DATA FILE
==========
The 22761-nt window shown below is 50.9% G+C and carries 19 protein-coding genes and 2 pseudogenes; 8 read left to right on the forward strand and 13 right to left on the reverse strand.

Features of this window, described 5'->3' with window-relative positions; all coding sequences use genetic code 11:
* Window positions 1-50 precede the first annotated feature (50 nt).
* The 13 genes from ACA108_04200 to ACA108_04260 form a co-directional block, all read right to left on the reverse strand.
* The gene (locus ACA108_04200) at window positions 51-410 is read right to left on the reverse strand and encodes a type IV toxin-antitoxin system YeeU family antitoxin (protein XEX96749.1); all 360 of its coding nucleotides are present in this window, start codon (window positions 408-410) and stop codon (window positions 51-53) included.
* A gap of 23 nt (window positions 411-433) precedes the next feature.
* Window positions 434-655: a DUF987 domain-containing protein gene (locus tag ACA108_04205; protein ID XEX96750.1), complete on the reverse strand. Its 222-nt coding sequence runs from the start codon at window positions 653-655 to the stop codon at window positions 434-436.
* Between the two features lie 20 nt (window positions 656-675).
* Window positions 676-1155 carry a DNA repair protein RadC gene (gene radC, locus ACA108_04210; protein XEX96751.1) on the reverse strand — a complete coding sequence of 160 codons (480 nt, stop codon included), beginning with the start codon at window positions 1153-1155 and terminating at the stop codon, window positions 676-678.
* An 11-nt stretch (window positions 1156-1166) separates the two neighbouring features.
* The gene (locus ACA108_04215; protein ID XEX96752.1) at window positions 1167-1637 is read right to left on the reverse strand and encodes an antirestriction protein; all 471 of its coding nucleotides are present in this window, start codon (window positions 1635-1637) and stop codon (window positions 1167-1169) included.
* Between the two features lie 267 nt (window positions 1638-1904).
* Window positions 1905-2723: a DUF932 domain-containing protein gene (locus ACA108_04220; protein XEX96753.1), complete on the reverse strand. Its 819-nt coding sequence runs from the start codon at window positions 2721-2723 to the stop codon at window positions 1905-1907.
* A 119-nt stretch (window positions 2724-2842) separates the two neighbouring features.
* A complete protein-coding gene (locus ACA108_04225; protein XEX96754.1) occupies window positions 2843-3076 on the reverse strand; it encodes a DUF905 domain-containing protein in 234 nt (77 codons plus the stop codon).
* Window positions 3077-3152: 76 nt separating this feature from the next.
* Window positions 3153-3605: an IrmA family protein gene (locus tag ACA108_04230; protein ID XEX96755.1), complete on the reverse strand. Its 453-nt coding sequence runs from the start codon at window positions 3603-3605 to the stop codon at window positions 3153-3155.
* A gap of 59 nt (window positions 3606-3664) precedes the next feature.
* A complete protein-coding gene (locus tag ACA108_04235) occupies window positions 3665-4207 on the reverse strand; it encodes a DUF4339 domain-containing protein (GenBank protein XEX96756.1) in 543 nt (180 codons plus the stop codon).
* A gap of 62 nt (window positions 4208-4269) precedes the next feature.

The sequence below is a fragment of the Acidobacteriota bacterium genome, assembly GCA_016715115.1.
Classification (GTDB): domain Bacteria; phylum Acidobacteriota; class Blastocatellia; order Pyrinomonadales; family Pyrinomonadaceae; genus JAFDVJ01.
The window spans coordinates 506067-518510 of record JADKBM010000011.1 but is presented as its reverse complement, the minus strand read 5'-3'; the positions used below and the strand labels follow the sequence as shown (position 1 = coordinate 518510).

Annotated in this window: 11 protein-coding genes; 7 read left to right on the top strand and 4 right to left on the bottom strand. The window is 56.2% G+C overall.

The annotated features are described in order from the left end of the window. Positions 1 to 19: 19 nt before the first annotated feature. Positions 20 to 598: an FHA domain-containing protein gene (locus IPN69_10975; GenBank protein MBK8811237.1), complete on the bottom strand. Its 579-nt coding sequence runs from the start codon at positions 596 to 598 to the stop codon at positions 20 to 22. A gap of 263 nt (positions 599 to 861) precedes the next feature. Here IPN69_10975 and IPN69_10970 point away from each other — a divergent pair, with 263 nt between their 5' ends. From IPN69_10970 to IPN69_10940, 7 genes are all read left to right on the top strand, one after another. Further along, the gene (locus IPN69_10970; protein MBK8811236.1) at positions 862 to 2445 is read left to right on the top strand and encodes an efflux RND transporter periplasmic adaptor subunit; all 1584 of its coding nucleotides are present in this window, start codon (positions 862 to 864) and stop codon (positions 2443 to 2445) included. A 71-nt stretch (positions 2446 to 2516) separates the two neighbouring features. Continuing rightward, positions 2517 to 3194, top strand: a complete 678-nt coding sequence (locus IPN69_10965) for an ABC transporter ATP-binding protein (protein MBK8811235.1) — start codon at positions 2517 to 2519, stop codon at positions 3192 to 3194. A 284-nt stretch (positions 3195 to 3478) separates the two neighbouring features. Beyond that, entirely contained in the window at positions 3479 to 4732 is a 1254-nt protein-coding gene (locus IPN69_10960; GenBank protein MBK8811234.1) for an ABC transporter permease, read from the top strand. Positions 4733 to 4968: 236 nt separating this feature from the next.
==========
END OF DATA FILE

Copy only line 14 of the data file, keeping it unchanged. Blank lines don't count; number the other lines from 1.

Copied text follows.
* A 119-nt stretch (window positions 2724-2842) separates the two neighbouring features.